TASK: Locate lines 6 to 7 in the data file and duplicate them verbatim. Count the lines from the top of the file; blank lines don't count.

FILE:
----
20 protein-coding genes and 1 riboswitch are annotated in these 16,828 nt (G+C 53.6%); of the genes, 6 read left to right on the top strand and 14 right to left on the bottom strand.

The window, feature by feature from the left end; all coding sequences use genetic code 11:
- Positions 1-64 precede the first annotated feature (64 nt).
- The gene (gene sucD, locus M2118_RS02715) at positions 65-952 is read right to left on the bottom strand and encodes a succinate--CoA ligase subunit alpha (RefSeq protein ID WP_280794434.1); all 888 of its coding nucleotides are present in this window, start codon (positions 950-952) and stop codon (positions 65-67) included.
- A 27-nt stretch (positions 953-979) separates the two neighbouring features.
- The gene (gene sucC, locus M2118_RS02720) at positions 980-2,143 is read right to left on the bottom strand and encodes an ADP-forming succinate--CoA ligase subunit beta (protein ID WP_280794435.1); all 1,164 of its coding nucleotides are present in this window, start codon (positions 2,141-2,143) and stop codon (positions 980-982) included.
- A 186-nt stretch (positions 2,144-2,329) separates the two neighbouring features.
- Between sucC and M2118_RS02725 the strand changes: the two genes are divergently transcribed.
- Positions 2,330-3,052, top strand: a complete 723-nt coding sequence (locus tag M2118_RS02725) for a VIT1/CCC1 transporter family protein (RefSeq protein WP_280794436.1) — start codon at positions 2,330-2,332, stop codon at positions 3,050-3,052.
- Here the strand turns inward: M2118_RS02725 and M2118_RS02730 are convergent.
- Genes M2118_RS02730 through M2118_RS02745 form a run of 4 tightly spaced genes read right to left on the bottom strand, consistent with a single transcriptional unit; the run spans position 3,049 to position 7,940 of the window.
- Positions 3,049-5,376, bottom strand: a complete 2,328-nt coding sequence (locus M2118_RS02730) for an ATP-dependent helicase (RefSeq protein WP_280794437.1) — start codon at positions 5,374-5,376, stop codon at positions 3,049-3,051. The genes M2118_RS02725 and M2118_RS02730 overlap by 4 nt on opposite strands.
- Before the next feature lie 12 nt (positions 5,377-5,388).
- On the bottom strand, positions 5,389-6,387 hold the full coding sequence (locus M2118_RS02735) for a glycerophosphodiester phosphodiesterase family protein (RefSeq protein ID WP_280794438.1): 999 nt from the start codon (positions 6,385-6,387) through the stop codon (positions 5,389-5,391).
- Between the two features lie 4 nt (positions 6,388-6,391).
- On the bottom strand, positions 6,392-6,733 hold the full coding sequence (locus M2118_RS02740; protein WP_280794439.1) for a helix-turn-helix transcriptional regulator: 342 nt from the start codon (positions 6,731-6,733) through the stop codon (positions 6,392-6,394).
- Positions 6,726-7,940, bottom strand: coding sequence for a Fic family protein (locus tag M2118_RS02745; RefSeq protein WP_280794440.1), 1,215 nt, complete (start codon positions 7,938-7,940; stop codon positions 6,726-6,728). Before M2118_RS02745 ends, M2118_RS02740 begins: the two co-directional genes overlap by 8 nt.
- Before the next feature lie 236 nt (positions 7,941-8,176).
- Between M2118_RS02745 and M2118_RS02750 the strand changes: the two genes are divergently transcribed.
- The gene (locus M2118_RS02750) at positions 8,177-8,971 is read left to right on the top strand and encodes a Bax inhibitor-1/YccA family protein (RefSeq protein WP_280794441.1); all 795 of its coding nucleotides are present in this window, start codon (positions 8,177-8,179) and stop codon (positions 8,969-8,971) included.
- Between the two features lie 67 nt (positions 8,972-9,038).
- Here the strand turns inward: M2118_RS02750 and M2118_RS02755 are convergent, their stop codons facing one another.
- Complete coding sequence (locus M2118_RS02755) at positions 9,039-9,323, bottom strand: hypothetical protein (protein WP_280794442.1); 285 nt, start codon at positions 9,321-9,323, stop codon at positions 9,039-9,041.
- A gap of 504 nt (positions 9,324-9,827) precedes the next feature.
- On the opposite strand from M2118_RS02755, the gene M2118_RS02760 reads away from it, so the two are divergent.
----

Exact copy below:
- The gene (gene sucC, locus M2118_RS02720) at positions 980-2,143 is read right to left on the bottom strand and encodes an ADP-forming succinate--CoA ligase subunit beta (protein ID WP_280794435.1); all 1,164 of its coding nucleotides are present in this window, start codon (positions 2,141-2,143) and stop codon (positions 980-982) included.
- A 186-nt stretch (positions 2,144-2,329) separates the two neighbouring features.